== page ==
One of the most insidious problems taking place in the gold and silver mining industry is the decline in falling yields. Not many realize, when yields decline, production evaporates and disappears. To offset the decline in metal yields, the mining companies have to add new mines and or increase the amount of processed ore.
If we take a look at the top 6 silver producers, we can see that the average yield declined 38% since 2005, from 13.0 oz/t (ounce/tonne) to 8.1 oz/t in 2012:
The companies and individual primary silver mine included in the graph above were, Fresnillo, BHP Billiton Cannington, Pan American Silver, Polymetal, Hochshild & Hecla. Furthermore, I only included primary silver mine production from these companies.
For example, both Fresnillo and Polymetal had higher annual silver production figures than are shown in the graph above. This by-product silver came from their primary gold mines and was excluded from the calculations as it would have significantly lowered the average yield.
This next chart shows the inverse relationship between falling yields and increased processed ore:
In 2005, these companies processed 9.4 million tonnes of ore to produce 123 million ounces of silver. However, by 2012 a total of 15.8 million tonnes of ore was processed, an increase of 67%, to supply 127 million oz of silver.
Pan American’s Dolores silver & gold open-pit mine was not included in the 2012 calculations due to its extremely low average ore grade of 42 g/t (grams/tonne). Even though the Dolores mine added 2.6 million oz to Pan American’s total, it would have severely impacted the group’s 2012 annual yield by knocking it down from 8.1 oz/t to 6.4 oz/t.
Declining Silver Yields = Evaporated Production
If we take the top 6 silver production in 2005 at 123 million oz and figure a seven-year 38% decline in yield, we would have the following:
123 million oz (X) -38% yield = 47 million oz loss of production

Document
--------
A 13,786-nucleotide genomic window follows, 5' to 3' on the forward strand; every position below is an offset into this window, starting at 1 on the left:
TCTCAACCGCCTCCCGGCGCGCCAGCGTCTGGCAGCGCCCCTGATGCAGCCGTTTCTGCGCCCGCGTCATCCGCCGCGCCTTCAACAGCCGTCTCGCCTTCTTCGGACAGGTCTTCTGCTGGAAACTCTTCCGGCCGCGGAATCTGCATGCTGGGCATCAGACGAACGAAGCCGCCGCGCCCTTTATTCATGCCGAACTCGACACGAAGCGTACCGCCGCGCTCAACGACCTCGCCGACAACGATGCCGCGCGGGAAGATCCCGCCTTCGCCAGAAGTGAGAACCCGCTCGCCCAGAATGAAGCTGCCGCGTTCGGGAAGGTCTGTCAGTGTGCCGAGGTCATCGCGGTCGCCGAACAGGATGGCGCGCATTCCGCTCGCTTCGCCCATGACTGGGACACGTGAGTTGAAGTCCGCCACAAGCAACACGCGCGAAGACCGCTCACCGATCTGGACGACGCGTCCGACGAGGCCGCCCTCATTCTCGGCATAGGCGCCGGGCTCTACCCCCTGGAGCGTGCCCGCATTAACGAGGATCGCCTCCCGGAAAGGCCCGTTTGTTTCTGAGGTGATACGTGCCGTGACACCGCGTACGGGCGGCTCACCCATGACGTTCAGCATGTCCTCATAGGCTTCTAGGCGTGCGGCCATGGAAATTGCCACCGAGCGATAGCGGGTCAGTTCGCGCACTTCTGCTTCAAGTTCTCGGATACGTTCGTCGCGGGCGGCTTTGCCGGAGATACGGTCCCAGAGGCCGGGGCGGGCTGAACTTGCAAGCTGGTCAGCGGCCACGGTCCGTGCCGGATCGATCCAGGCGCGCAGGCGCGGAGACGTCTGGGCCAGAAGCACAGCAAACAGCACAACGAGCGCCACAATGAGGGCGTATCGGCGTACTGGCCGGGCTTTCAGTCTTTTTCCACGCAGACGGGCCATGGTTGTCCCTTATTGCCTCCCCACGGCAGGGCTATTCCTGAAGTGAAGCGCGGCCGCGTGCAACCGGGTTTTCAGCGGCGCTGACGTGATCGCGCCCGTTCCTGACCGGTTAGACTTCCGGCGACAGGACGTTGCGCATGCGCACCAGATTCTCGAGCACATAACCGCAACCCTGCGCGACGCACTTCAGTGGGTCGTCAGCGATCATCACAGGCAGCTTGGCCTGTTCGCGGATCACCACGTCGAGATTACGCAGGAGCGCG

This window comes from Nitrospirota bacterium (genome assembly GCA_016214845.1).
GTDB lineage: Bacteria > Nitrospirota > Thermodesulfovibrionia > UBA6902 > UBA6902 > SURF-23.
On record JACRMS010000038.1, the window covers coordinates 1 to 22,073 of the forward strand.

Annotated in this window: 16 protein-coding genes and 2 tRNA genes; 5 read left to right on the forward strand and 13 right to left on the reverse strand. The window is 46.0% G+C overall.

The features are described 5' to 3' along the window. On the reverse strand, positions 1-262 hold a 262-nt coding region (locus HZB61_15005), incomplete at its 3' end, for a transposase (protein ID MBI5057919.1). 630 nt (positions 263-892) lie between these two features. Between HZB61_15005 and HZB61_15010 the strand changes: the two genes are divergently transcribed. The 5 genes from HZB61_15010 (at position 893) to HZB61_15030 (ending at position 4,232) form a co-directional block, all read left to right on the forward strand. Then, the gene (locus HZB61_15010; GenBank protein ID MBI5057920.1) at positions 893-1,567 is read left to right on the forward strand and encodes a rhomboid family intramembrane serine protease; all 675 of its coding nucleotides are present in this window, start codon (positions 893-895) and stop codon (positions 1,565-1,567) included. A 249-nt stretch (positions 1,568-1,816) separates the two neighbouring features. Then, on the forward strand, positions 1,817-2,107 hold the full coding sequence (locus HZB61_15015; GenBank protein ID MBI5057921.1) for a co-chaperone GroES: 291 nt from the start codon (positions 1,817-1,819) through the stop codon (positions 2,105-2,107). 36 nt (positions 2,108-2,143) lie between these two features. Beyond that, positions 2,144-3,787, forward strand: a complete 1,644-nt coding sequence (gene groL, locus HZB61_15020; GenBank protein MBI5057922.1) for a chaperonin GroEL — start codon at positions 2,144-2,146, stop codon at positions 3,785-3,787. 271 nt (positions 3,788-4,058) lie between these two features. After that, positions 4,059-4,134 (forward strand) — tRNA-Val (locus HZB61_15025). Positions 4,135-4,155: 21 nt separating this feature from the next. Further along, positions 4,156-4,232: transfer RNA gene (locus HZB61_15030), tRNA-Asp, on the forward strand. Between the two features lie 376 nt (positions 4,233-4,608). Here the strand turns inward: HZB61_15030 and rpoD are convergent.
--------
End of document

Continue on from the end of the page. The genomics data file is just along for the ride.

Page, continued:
So, if no new production was added by these 6 mining companies overall supply would have declined to 76 million in 2012. To be able to increase production on top of declining yields, the silver miners have to either add new mines or ramp up their milling and processing of ore.
A perfect example of this took place at Fresnillo. Here we can see that overall production at Fresnillo remained the same in 2012 as it was in 2005:
How was Fresnillo able to keep its production at 33.4 million oz as its average yield declined from 15.2 oz/t in 2005 down to 9.2 oz/t in 2012? This 40% decline in yield caused a huge reduction of 13.3 million oz in this seven-year time period.
To offset this large decline in yield, the company ramped up its milling capacity 26% at its Fresnillo mine and added production from its new Saucito mine. In 2012, the Fresnillo mine accounted for 26.4 million oz of production while Saucito made up the difference by adding 7 million oz to the total.
Again, the figures in the chart above only came from Fresnillo’s two primary silver mines… Fresnillo and Saucito. Fresnillo accounted for all the production until 2011 when Saucito ramped up production.
This is the big problem companies face as silver yields decline. In the case above, Fresnillo PLC had to ramp up production at Fresnillo and had to bring on a new mine (Saucito) just to keep production the same as it was seven years ago.
Now we can see how costs rise as yields decline. For instance, think of all the capital it took to bring Saucito from the exploration stage to commercial mine production. Furthermore, the company had 875 contractors working at its Saucito mine in 2012 including all the additional mining equipment, materials and energy costs.
The Cost to Produce Silver will Rise as Yields Continue to Decline
The impact of falling yields shown in the Fresnillo example above is taking place in the whole mining industry. Pan American Silver was producing silver at 7.4 oz/t in 2005, but by 2012 this had fallen to 5.1 oz/t (this is excluding the Dolores open-pit mine which would drop the average yield down to 2.9 oz/t). Furthermore, Hochschild’s average silver yield declined from 12.4 oz/t in 2005 to only 6.7 oz/t in 2012. I could go on and on.
What we are witnessing here is the evaporation of high-grade silver production only to be replaced by a much more expensive low yielding supply. This will only become more difficult each passing year. As costs to mine silver continue to rise in the future, so will the price of silver.
Lastly, energy is the overwhelming factor contributing to the increased costs of mining silver as yields decline. Thus, silver will become one of the best stores of value in the future because it functions as an excellent store of trade-able energy value.